On 9 March 2021, the Protecting the Right to Organize (PRO) Act (H.R. 842) passed in the House of Representatives. This bill expands various labour protections related to employees' rights to organise and collectively bargain in the workplace. Among other things, it revises the definitions of employee, supervisor and employer and broadens the scope of individuals covered by the Fair Labor Standards Act, potentially paving the way for gig workers at companies like Lyft and Uber to organise.
In addition, the bill addresses the procedures for union representation elections and provides employees with the ability to vote in such elections remotely by telephone or the internet. This measure would weaken “right-to-work” laws in twenty-seven states that currently allow employees to be exempt from paying fees to unions that represent them. The bill also makes it an unfair labour practice to require or coerce employees to attend employer meetings designed to discourage union membership and prohibits employers from entering into agreements with employees under which employees waive the right to pursue or join collective or class-action litigation.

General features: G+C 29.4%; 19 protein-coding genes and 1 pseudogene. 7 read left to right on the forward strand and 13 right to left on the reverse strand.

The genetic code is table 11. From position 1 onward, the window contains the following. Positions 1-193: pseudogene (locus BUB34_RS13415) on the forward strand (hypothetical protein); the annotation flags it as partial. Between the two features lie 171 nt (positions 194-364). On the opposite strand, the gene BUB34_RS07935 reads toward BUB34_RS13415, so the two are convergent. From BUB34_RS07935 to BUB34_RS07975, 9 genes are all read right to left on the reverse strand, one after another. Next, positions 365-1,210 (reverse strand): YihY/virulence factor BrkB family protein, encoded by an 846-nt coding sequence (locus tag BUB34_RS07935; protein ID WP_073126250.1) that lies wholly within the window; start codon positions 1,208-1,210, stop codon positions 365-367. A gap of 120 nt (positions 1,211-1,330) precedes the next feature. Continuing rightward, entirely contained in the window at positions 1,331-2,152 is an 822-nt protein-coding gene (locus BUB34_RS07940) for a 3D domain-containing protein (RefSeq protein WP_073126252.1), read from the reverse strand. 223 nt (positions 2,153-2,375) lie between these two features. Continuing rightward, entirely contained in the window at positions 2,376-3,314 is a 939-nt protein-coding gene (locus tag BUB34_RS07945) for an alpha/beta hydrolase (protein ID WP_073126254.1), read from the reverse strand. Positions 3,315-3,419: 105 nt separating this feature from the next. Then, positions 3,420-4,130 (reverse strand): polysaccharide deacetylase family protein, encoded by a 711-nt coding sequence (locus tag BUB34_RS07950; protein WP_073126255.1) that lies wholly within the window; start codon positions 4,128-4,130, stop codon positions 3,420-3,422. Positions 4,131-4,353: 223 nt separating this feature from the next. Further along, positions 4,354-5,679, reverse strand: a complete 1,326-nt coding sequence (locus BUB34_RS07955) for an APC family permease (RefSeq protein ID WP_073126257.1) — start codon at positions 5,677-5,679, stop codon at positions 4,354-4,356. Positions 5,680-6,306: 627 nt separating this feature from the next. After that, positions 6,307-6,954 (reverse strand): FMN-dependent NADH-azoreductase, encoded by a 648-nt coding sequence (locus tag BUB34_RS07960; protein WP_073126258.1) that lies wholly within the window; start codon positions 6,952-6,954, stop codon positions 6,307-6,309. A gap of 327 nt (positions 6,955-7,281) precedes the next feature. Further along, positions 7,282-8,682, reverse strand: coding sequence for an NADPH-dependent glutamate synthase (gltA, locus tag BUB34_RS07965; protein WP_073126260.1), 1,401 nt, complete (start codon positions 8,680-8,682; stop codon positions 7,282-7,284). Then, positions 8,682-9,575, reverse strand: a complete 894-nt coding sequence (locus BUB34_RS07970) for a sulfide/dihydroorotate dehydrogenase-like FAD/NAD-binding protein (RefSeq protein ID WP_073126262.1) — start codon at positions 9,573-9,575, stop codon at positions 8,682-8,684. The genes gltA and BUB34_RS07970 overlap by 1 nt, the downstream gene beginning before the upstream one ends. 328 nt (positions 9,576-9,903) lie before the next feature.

Finally, the bill provides for greater protection of strikes and striking workers. Under the instrument, secondary strikes are now authorised, while discriminatory measures and acts of retaliation by employers against strikers are prohibited.
The bill has now advanced to the U.S. Senate. The passing of the Protecting the Right to Organize (PRO) Act would be a landmark worker empowerment in the country.